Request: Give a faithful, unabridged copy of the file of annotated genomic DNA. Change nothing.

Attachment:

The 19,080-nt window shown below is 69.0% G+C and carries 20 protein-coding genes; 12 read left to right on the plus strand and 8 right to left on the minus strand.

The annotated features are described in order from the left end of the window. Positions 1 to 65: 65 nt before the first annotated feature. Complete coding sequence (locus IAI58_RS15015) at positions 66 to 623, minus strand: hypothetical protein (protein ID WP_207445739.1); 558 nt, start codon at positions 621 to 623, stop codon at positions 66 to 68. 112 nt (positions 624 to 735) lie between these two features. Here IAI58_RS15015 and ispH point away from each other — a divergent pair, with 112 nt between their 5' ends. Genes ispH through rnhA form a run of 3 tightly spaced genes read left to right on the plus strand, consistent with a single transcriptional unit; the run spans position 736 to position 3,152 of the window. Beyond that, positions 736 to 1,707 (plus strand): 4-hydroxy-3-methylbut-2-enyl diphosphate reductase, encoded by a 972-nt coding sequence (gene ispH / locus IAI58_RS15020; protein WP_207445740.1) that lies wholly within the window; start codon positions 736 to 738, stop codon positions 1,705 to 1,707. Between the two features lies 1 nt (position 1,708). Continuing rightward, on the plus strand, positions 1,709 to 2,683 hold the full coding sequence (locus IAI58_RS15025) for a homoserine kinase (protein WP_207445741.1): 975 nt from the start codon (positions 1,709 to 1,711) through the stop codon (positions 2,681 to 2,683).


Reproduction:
The 19,080-nt window shown below is 69.0% G+C and carries 20 protein-coding genes; 12 read left to right on the plus strand and 8 right to left on the minus strand.

The annotated features are described in order from the left end of the window. Positions 1 to 65: 65 nt before the first annotated feature. Complete coding sequence (locus IAI58_RS15015) at positions 66 to 623, minus strand: hypothetical protein (protein ID WP_207445739.1); 558 nt, start codon at positions 621 to 623, stop codon at positions 66 to 68. 112 nt (positions 624 to 735) lie between these two features. Here IAI58_RS15015 and ispH point away from each other — a divergent pair, with 112 nt between their 5' ends. Genes ispH through rnhA form a run of 3 tightly spaced genes read left to right on the plus strand, consistent with a single transcriptional unit; the run spans position 736 to position 3,152 of the window. Beyond that, positions 736 to 1,707 (plus strand): 4-hydroxy-3-methylbut-2-enyl diphosphate reductase, encoded by a 972-nt coding sequence (gene ispH / locus IAI58_RS15020; protein WP_207445740.1) that lies wholly within the window; start codon positions 736 to 738, stop codon positions 1,705 to 1,707. Between the two features lies 1 nt (position 1,708). Continuing rightward, on the plus strand, positions 1,709 to 2,683 hold the full coding sequence (locus IAI58_RS15025) for a homoserine kinase (protein WP_207445741.1): 975 nt from the start codon (positions 1,709 to 1,711) through the stop codon (positions 2,681 to 2,683).